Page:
The Spy Toolkit
Dr Stephen Twigge
Reviewed by Peter Brian
This pocket sized hardback book consists of photographs and illustrations selected from the National Archives to demonstrate the more bizarre side of spying and resistance during the Second World War. From dummy tank track markings to exploding cigarettes, the imagination of the Special Operations Executive must surely have been a valuable contribution to Victory in Europe. Those of us that remember watching Rene and Edith wrestle with an exploding Gateaux in the Chateau on a Saturday tea time will be surprised at how sometimes the truth is more bizarre than fiction.
The book begins with a brief chapter on the history of the Special Operations Executive and their German counterparts. The rest however, is made up entirely of black and white photos with very little text other than brief explanations of what you are looking at. The images are grouped into categories including secret agents, booby traps, incendiary devices and disguise and deception. This book does not pretend to be a heavy read and seems to be intended as a light humourous book. It does however, serve as an excellent introduction to the subject.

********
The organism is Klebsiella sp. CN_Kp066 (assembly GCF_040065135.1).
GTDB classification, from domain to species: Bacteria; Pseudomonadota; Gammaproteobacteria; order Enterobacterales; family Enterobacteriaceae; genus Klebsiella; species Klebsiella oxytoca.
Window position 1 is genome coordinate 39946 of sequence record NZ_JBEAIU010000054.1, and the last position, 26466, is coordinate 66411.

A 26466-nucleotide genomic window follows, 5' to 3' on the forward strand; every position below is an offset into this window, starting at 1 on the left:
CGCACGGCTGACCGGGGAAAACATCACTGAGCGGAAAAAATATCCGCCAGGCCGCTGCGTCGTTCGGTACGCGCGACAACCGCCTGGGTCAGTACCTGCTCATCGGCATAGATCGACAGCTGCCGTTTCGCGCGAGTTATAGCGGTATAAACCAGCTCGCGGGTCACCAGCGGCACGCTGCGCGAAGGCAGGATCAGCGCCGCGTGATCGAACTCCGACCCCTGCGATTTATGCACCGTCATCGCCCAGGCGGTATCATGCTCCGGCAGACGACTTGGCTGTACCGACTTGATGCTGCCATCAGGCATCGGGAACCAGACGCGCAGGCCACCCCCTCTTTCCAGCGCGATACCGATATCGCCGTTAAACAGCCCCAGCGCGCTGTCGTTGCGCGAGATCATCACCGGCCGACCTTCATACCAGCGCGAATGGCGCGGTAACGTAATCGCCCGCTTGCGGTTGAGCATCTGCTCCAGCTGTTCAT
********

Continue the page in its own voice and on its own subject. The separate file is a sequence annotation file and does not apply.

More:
This is a fascinating if brief insight into the stranger than fiction world of spies during World War Two. I am sure this is only a tiny amount of what the National Archive has to offer.